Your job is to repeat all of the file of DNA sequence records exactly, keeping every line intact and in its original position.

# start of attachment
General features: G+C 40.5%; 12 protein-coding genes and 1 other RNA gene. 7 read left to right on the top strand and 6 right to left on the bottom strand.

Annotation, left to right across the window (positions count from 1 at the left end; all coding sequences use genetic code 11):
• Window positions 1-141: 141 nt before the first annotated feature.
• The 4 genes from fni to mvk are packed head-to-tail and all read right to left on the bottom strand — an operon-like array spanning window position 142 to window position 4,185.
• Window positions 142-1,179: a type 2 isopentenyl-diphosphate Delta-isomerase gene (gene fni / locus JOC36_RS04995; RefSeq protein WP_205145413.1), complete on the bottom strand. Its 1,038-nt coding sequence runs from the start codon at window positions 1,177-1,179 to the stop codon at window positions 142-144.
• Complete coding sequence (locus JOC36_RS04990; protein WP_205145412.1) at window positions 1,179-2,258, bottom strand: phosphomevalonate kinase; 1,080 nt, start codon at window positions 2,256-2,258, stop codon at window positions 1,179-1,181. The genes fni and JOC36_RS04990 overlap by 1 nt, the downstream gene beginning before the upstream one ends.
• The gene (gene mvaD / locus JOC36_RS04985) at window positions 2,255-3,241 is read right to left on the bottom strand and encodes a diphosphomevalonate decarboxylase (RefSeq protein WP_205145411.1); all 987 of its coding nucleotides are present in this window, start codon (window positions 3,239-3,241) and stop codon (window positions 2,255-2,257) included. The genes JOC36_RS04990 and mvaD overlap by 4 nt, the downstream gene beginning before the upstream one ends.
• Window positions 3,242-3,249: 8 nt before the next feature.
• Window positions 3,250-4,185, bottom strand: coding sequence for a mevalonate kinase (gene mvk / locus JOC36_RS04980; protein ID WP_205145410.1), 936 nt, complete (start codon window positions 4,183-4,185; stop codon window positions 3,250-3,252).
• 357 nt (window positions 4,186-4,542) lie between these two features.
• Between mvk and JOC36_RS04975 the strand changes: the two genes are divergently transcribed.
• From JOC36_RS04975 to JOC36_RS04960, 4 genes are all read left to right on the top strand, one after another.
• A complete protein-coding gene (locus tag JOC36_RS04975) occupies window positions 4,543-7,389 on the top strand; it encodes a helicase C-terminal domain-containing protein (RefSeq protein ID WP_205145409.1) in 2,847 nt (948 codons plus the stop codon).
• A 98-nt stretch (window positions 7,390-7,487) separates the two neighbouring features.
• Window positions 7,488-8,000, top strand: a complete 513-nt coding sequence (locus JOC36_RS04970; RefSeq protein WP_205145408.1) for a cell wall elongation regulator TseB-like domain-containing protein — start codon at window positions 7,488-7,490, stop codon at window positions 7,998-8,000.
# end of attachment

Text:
General features: G+C 40.5%; 12 protein-coding genes and 1 other RNA gene. 7 read left to right on the top strand and 6 right to left on the bottom strand.

Annotation, left to right across the window (positions count from 1 at the left end; all coding sequences use genetic code 11):
• Window positions 1-141: 141 nt before the first annotated feature.
• The 4 genes from fni to mvk are packed head-to-tail and all read right to left on the bottom strand — an operon-like array spanning window position 142 to window position 4,185.
• Window positions 142-1,179: a type 2 isopentenyl-diphosphate Delta-isomerase gene (gene fni / locus JOC36_RS04995; RefSeq protein WP_205145413.1), complete on the bottom strand. Its 1,038-nt coding sequence runs from the start codon at window positions 1,177-1,179 to the stop codon at window positions 142-144.
• Complete coding sequence (locus JOC36_RS04990; protein WP_205145412.1) at window positions 1,179-2,258, bottom strand: phosphomevalonate kinase; 1,080 nt, start codon at window positions 2,256-2,258, stop codon at window positions 1,179-1,181. The genes fni and JOC36_RS04990 overlap by 1 nt, the downstream gene beginning before the upstream one ends.
• The gene (gene mvaD / locus JOC36_RS04985) at window positions 2,255-3,241 is read right to left on the bottom strand and encodes a diphosphomevalonate decarboxylase (RefSeq protein WP_205145411.1); all 987 of its coding nucleotides are present in this window, start codon (window positions 3,239-3,241) and stop codon (window positions 2,255-2,257) included. The genes JOC36_RS04990 and mvaD overlap by 4 nt, the downstream gene beginning before the upstream one ends.
• Window positions 3,242-3,249: 8 nt before the next feature.
• Window positions 3,250-4,185, bottom strand: coding sequence for a mevalonate kinase (gene mvk / locus JOC36_RS04980; protein ID WP_205145410.1), 936 nt, complete (start codon window positions 4,183-4,185; stop codon window positions 3,250-3,252).
• 357 nt (window positions 4,186-4,542) lie between these two features.
• Between mvk and JOC36_RS04975 the strand changes: the two genes are divergently transcribed.
• From JOC36_RS04975 to JOC36_RS04960, 4 genes are all read left to right on the top strand, one after another.
• A complete protein-coding gene (locus tag JOC36_RS04975) occupies window positions 4,543-7,389 on the top strand; it encodes a helicase C-terminal domain-containing protein (RefSeq protein ID WP_205145409.1) in 2,847 nt (948 codons plus the stop codon).
• A 98-nt stretch (window positions 7,390-7,487) separates the two neighbouring features.
• Window positions 7,488-8,000, top strand: a complete 513-nt coding sequence (locus JOC36_RS04970; RefSeq protein WP_205145408.1) for a cell wall elongation regulator TseB-like domain-containing protein — start codon at window positions 7,488-7,490, stop codon at window positions 7,998-8,000.